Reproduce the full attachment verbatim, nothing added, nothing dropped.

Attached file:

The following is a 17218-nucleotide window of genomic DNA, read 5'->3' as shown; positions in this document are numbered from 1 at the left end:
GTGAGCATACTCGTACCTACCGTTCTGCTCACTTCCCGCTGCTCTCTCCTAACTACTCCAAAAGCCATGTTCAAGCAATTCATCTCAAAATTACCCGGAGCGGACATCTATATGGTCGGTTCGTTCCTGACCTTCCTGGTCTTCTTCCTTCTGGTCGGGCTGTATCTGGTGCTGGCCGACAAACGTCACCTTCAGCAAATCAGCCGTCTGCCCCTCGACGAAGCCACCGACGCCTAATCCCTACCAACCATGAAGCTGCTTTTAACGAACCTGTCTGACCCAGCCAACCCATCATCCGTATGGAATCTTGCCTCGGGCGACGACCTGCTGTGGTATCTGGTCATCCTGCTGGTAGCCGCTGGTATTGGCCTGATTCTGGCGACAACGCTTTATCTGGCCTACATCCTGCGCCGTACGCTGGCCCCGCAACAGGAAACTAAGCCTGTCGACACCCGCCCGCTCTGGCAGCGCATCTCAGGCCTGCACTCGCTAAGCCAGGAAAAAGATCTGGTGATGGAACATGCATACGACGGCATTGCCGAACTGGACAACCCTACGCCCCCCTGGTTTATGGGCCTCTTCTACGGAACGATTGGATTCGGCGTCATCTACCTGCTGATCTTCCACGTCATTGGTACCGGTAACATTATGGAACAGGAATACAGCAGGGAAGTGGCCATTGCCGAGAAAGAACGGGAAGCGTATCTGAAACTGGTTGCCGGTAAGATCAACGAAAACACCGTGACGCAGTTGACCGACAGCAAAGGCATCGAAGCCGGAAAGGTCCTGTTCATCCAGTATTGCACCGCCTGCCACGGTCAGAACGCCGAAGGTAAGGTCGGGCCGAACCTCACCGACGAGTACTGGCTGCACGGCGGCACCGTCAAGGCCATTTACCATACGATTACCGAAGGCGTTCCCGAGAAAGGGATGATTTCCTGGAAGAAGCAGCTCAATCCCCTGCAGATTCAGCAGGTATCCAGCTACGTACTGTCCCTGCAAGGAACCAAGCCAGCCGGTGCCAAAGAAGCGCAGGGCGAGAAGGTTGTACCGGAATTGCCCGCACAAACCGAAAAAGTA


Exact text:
The following is a 17218-nucleotide window of genomic DNA, read 5'->3' as shown; positions in this document are numbered from 1 at the left end:
GTGAGCATACTCGTACCTACCGTTCTGCTCACTTCCCGCTGCTCTCTCCTAACTACTCCAAAAGCCATGTTCAAGCAATTCATCTCAAAATTACCCGGAGCGGACATCTATATGGTCGGTTCGTTCCTGACCTTCCTGGTCTTCTTCCTTCTGGTCGGGCTGTATCTGGTGCTGGCCGACAAACGTCACCTTCAGCAAATCAGCCGTCTGCCCCTCGACGAAGCCACCGACGCCTAATCCCTACCAACCATGAAGCTGCTTTTAACGAACCTGTCTGACCCAGCCAACCCATCATCCGTATGGAATCTTGCCTCGGGCGACGACCTGCTGTGGTATCTGGTCATCCTGCTGGTAGCCGCTGGTATTGGCCTGATTCTGGCGACAACGCTTTATCTGGCCTACATCCTGCGCCGTACGCTGGCCCCGCAACAGGAAACTAAGCCTGTCGACACCCGCCCGCTCTGGCAGCGCATCTCAGGCCTGCACTCGCTAAGCCAGGAAAAAGATCTGGTGATGGAACATGCATACGACGGCATTGCCGAACTGGACAACCCTACGCCCCCCTGGTTTATGGGCCTCTTCTACGGAACGATTGGATTCGGCGTCATCTACCTGCTGATCTTCCACGTCATTGGTACCGGTAACATTATGGAACAGGAATACAGCAGGGAAGTGGCCATTGCCGAGAAAGAACGGGAAGCGTATCTGAAACTGGTTGCCGGTAAGATCAACGAAAACACCGTGACGCAGTTGACCGACAGCAAAGGCATCGAAGCCGGAAAGGTCCTGTTCATCCAGTATTGCACCGCCTGCCACGGTCAGAACGCCGAAGGTAAGGTCGGGCCGAACCTCACCGACGAGTACTGGCTGCACGGCGGCACCGTCAAGGCCATTTACCATACGATTACCGAAGGCGTTCCCGAGAAAGGGATGATTTCCTGGAAGAAGCAGCTCAATCCCCTGCAGATTCAGCAGGTATCCAGCTACGTACTGTCCCTGCAAGGAACCAAGCCAGCCGGTGCCAAAGAAGCGCAGGGCGAGAAGGTTGTACCGGAATTGCCCGCACAAACCGAAAAAGTA